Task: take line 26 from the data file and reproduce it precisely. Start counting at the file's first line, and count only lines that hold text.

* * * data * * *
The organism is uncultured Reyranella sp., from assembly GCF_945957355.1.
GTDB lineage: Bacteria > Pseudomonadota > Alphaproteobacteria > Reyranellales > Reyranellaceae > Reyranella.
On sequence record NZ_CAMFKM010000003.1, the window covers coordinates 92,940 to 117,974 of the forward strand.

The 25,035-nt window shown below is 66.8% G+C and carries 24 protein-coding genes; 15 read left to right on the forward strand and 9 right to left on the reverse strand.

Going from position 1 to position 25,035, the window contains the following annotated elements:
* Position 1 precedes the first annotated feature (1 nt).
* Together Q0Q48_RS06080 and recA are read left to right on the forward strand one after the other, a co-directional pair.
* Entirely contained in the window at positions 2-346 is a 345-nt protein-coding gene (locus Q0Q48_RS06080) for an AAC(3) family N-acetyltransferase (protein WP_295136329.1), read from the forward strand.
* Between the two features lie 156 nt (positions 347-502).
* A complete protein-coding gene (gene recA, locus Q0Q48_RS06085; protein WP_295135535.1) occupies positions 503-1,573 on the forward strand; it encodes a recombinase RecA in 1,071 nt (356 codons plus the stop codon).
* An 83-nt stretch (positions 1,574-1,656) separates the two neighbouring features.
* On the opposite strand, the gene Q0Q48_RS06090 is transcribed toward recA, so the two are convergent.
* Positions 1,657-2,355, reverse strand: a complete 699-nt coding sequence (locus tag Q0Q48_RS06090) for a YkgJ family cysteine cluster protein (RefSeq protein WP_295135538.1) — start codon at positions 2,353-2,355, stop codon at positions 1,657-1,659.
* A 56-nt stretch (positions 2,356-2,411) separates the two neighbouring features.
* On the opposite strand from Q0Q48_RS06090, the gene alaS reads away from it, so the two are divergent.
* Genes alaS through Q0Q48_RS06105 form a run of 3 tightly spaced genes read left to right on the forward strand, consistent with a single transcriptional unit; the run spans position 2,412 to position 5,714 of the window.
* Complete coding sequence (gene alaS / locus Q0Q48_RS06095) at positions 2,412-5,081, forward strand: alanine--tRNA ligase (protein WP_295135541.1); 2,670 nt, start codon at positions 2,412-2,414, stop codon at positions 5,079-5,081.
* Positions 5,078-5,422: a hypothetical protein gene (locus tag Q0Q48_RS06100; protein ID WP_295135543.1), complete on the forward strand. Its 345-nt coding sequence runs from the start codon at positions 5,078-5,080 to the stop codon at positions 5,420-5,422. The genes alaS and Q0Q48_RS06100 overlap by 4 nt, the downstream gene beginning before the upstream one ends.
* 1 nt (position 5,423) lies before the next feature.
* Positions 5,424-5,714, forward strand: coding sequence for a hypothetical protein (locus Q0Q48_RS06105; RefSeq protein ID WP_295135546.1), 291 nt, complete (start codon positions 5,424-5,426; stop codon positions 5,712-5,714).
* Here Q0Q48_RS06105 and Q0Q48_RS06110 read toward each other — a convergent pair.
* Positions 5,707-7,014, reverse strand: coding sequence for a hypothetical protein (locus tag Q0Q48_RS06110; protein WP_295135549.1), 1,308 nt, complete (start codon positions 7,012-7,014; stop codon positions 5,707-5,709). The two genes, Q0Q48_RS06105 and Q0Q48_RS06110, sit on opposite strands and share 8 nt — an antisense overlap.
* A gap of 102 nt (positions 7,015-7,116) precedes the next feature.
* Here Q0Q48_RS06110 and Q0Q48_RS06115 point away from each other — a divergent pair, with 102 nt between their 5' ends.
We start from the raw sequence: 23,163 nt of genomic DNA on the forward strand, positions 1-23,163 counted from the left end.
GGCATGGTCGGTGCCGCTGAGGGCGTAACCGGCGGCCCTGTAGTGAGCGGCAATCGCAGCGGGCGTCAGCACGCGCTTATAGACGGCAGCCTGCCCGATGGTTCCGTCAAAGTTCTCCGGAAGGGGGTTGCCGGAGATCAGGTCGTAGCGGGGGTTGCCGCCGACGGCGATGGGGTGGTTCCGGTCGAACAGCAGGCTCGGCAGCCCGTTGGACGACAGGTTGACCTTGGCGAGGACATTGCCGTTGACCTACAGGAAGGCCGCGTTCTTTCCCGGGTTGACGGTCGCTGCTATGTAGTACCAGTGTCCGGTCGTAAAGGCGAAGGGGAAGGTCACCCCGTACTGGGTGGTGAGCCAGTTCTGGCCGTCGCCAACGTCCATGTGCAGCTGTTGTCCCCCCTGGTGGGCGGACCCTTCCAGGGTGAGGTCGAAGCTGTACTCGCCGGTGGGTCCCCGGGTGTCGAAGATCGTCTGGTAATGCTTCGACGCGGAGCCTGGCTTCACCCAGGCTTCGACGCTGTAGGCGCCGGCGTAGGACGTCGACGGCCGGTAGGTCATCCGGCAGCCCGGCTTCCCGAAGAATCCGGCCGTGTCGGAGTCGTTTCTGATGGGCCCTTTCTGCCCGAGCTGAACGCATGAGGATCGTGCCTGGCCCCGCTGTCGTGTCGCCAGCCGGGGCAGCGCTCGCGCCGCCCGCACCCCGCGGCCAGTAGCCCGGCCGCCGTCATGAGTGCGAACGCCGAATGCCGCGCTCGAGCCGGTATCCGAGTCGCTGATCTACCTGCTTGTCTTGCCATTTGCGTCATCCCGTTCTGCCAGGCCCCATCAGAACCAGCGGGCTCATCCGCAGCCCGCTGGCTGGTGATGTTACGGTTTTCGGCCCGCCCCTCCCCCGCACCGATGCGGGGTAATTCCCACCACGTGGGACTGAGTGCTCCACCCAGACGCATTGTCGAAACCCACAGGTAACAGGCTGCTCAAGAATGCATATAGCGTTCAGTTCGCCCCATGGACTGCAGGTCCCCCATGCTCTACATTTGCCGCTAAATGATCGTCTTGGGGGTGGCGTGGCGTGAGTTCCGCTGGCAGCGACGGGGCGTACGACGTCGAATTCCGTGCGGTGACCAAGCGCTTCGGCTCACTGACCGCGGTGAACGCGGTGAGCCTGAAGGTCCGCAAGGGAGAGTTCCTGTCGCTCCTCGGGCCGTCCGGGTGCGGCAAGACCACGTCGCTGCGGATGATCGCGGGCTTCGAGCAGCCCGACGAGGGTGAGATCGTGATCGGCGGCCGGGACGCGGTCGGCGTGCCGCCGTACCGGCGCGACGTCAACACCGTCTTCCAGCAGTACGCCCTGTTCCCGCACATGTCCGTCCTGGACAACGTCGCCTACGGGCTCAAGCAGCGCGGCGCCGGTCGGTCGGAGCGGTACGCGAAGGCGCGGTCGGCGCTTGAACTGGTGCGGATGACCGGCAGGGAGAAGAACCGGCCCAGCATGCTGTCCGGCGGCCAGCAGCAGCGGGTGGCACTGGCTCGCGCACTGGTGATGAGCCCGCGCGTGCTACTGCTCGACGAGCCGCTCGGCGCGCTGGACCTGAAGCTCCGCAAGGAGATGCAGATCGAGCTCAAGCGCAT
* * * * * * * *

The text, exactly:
GGCATGGTCGGTGCCGCTGAGGGCGTAACCGGCGGCCCTGTAGTGAGCGGCAATCGCAGCGGGCGTCAGCACGCGCTTATAGACGGCAGCCTGCCCGATGGTTCCGTCAAAGTTCTCCGGAAGGGGGTTGCCGGAGATCAGGTCGTAGCGGGGGTTGCCGCCGACGGCGATGGGGTGGTTCCGGTCGAACAGCAGGCTCGGCAGCCCGTTGGACGACAGGTTGACCTTGGCGAGGACATTGCCGTTGACCTACAGGAAGGCCGCGTTCTTTCCCGGGTTGACGGTCGCTGCTATGTAGTACCAGTGTCCGGTCGTAAAGGCGAAGGGGAAGGTCACCCCGTACTGGGTGGTGAGCCAGTTCTGGCCGTCGCCAACGTCCATGTGCAGCTGTTGTCCCCCCTGGTGGGCGGACCCTTCCAGGGTGAGGTCGAAGCTGTACTCGCCGGTGGGTCCCCGGGTGTCGAAGATCGTCTGGTAATGCTTCGACGCGGAGCCTGGCTTCACCCAGGCTTCGACGCTGTAGGCGCCGGCGTAGGACGTCGACGGCCGGTAGGTCATCCGGCAGCCCGGCTTCCCGAAGAATCCGGCCGTGTCGGAGTCGTTTCTGATGGGCCCTTTCTGCCCGAGCTGAACGCATGAGGATCGTGCCTGGCCCCGCTGTCGTGTCGCCAGCCGGGGCAGCGCTCGCGCCGCCCGCACCCCGCGGCCAGTAGCCCGGCCGCCGTCATGAGTGCGAACGCCGAATGCCGCGCTCGAGCCGGTATCCGAGTCGCTGATCTACCTGCTTGTCTTGCCATTTGCGTCATCCCGTTCTGCCAGGCCCCATCAGAACCAGCGGGCTCATCCGCAGCCCGCTGGCTGGTGATGTTACGGTTTTCGGCCCGCCCCTCCCCCGCACCGATGCGGGGTAATTCCCACCACGTGGGACTGAGTGCTCCACCCAGACGCATTGTCGAAACCCACAGGTAACAGGCTGCTCAAGAATGCATATAGCGTTCAGTTCGCCCCATGGACTGCAGGTCCCCCATGCTCTACATTTGCCGCTAAATGATCGTCTTGGGGGTGGCGTGGCGTGAGTTCCGCTGGCAGCGACGGGGCGTACGACGTCGAATTCCGTGCGGTGACCAAGCGCTTCGGCTCACTGACCGCGGTGAACGCGGTGAGCCTGAAGGTCCGCAAGGGAGAGTTCCTGTCGCTCCTCGGGCCGTCCGGGTGCGGCAAGACCACGTCGCTGCGGATGATCGCGGGCTTCGAGCAGCCCGACGAGGGTGAGATCGTGATCGGCGGCCGGGACGCGGTCGGCGTGCCGCCGTACCGGCGCGACGTCAACACCGTCTTCCAGCAGTACGCCCTGTTCCCGCACATGTCCGTCCTGGACAACGTCGCCTACGGGCTCAAGCAGCGCGGCGCCGGTCGGTCGGAGCGGTACGCGAAGGCGCGGTCGGCGCTTGAACTGGTGCGGATGACCGGCAGGGAGAAGAACCGGCCCAGCATGCTGTCCGGCGGCCAGCAGCAGCGGGTGGCACTGGCTCGCGCACTGGTGATGAGCCCGCGCGTGCTACTGCTCGACGAGCCGCTCGGCGCGCTGGACCTGAAGCTCCGCAAGGAGATGCAGATCGAGCTCAAGCGCAT